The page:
next decade. “That’s where the bad guys will go,” Comey said.
Nashville Bar Journal - March 2014
“There are no safe neighborhoods. All of us are neighbors
[online].” In fact, a report by the Secretary of Defense
noted that "[i]n 2013, numerous computer systems
around the world, including those owned by the U.S.
government, continued to be targeted for intrusions, some
of which appear to be attributable directly to the Chinese
government and military".
We must now protect ourselves not only from the bored
teenage hacker – we now have to worry about how to
defend ourselves against organized international crime
syndicates paying millions of dollars to expert information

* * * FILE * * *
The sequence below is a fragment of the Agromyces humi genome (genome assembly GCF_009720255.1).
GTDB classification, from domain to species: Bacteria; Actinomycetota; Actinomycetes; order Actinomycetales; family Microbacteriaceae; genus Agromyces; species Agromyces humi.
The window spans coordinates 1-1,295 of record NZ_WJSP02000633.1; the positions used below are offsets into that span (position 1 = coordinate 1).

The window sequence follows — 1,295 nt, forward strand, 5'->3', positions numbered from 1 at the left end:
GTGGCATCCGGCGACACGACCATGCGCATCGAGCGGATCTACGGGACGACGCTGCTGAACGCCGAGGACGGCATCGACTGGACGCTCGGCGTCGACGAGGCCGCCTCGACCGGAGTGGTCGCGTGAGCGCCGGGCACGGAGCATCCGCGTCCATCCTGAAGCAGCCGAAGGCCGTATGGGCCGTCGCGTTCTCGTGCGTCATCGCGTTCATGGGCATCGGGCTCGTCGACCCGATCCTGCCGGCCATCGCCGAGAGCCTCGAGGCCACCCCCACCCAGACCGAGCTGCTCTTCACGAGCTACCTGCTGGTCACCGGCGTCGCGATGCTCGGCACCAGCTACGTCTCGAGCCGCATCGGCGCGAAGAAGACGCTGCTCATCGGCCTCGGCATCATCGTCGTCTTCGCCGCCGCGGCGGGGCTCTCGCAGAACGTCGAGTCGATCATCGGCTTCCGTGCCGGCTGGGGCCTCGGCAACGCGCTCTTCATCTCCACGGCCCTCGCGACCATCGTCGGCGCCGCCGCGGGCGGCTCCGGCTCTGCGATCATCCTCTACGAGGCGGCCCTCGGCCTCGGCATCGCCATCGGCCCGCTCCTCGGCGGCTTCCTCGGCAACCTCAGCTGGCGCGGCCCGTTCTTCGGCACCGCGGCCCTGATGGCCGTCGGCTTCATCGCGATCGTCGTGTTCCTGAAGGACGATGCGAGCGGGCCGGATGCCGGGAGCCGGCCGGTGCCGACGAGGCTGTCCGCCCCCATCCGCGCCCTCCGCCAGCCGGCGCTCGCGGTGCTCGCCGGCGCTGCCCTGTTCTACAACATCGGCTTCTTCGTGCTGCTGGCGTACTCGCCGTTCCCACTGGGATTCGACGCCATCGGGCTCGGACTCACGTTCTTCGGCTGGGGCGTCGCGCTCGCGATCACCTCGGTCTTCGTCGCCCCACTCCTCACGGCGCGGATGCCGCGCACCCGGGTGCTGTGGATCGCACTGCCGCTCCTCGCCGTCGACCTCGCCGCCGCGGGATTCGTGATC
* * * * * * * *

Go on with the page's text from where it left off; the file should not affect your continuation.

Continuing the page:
technology (IT) professionals and foreign governments
tapping the best and brightest professional IT talent
within their jurisdictions for nationalist purposes.
Protecting Critical National Infra-structure
Lacking a clear legislative process with respect to cyberdefense, the executive branch has stepped in to create an
over-arching framework to assess current vulnerabilities of
companies involved in owning or operating critical infrastructure and to effectively deal with inevitable cybersecurity breaches.
A Framework for Improving Critical Infrastructure
Cybersecurity (the “Framework”) was developed by the
National Institute of Standards and Technology (NIST)
and the Department of Homeland Security (DHS) in
response to an executive order by the President of the
United States to assist (a) owners and (b) operators in 18
critical infrastructure industries (ranging from energy to
transportation and communications) in
preparing for, preventing, mitigating, and